It’s the most wonderful time of the year – rhubarb harvesting! Maybe a close second to the garlic harvest or the the tomato harvest. And it just happens that my rhubarb is a gigantic monster this year, so this will be the first of a few harvests!
One of my very first posts on this blog last year was about rhubarb where I talked about growing it and preserving it. This year I don’t have a ton of time, so a bit of rhubarb got cut up, bagged up, and stuck in the freezer. But some of it got made in to rhubarb sauce for ice cream.
This is one of those recipes that is reminiscent of my childhood living in the country. It makes me think of the end of the school year and the beginning of summer. It’s a good thing. To make it, just cut rhubarb in to about 1 inch bits, add to a pot with a little bit of water (enough to just cover the bottom of the pot), and as much sugar or sweetener as you like. Simmer it on the stove, stirring every now and then, until it is quite thick and the rhubarb has broken down. Let it cool and store in the fridge in a jar, and when you’re ready, dump as much as you like over top of vanilla ice cream. If you happen to have quite a bit of liquid in your rhubarb sauce, you can reserve a bit of it to add to lemonade, fizzy water, or ginger ale.
I’ll be thankful for this rhubarb in the dead of winter. To freeze, just wash, dry, cut and bag the rhubarb.
I still have a tonne of rhubarb to harvest! I am eying a few recipes in this book I got for my birthday, so I’m hoping to try a few of them out. Do you have any favorite rhubarb recipes? I’d love to hear about them!
Unfortunately I’ve come down with a spring cold, so while I’d prefer to be outside cleaning up my beds, planting my spinach and radishes, or just enjoying the lovely weather, I’ve been stuck inside feeling terrible and living in front of the television (it doesn’t sound that terrible, but trust me, it got old after the first day). Anyway, before this curse arrived, I was able to get outside and snap a few photos of things growing in the garden last week.
The first flowers to bloom in my garden are always these tiny crocuses. I remind myself every year to plant more in the fall but I always seem to forget when the time comes. I think once the remaining grass in our front yard is removed, I’ll make sure to plant a ton of different crocuses along the front of the beds.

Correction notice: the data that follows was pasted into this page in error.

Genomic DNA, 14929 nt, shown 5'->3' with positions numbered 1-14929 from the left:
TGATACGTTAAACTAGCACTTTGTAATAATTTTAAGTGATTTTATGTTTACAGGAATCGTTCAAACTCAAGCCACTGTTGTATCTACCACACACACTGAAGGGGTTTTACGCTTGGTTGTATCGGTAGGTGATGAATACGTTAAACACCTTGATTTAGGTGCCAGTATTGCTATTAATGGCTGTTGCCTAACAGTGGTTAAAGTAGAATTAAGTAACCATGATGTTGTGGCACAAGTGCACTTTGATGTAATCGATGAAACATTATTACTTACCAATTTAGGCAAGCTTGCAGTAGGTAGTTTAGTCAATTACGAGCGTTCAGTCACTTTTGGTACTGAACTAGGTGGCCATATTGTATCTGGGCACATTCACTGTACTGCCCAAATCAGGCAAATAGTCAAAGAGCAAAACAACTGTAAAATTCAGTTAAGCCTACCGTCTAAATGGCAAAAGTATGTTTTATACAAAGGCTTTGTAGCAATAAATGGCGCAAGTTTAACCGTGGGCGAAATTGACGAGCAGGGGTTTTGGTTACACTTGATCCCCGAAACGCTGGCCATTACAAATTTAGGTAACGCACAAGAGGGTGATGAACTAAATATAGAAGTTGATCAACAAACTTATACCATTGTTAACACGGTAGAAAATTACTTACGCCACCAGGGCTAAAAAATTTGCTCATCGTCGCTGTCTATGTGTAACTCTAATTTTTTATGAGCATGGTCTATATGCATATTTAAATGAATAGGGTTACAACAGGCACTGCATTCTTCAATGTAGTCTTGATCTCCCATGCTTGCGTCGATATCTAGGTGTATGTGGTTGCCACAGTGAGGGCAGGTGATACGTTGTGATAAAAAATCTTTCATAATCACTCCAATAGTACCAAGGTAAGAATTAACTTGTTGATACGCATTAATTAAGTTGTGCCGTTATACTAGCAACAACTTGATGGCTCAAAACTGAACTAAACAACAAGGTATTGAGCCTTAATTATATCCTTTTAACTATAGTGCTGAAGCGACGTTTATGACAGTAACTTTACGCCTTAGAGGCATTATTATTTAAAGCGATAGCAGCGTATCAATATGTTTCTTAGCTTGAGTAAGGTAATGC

My prickly rose (also known as the Alberta Wild Rose) is the first of my roses to get leaves (I left the berries on for the birds but it seems they didn’t want them). I wrote about this rose in one of my very first blog posts last year here. I can’t wait until the intoxicating smell of the flowers arrives again!
This isn’t the prettiest sight from my front yard, but the tulips and alliums are coming up through last year’s corpses that I still need to clean up. The tulips will be blooming in a couple of short weeks.
The rhubarb is going to be way bigger than last year, I can already tell.
I wish I had more energy for a longer post, but I am going to attempt to nurse this cold in hopes that it will go away.
Is anything coming up in your garden?
Words cannot express how excited I am to be heading back in to the garden for a new season! I’ve got all sorts of plants growing inside of the house (peppers, a few brassicas, marigolds, and I will be starting my tomatoes this weekend!) and I find myself sneaking glances at the back yard whenever I can, imagining it bursting with life and color in just a few short months.
It really doesn’t look like much now, but things are actually starting to grow! I noticed about a week ago that there were some green chives popping up, which led me to do a bit more exploring, and this is when I discovered that the rhubarb was also making an appearance! In addition, buds are on my lilac bushes! This is exciting of course because it means spring is here, but mostly because it is still so early! I have never experienced such a mild winter and early spring in this climate. I know that we will probably see a few more snow falls yet (some small ones in the forecast for today and this weekend) but I can totally deal with that – we are in the home stretch now!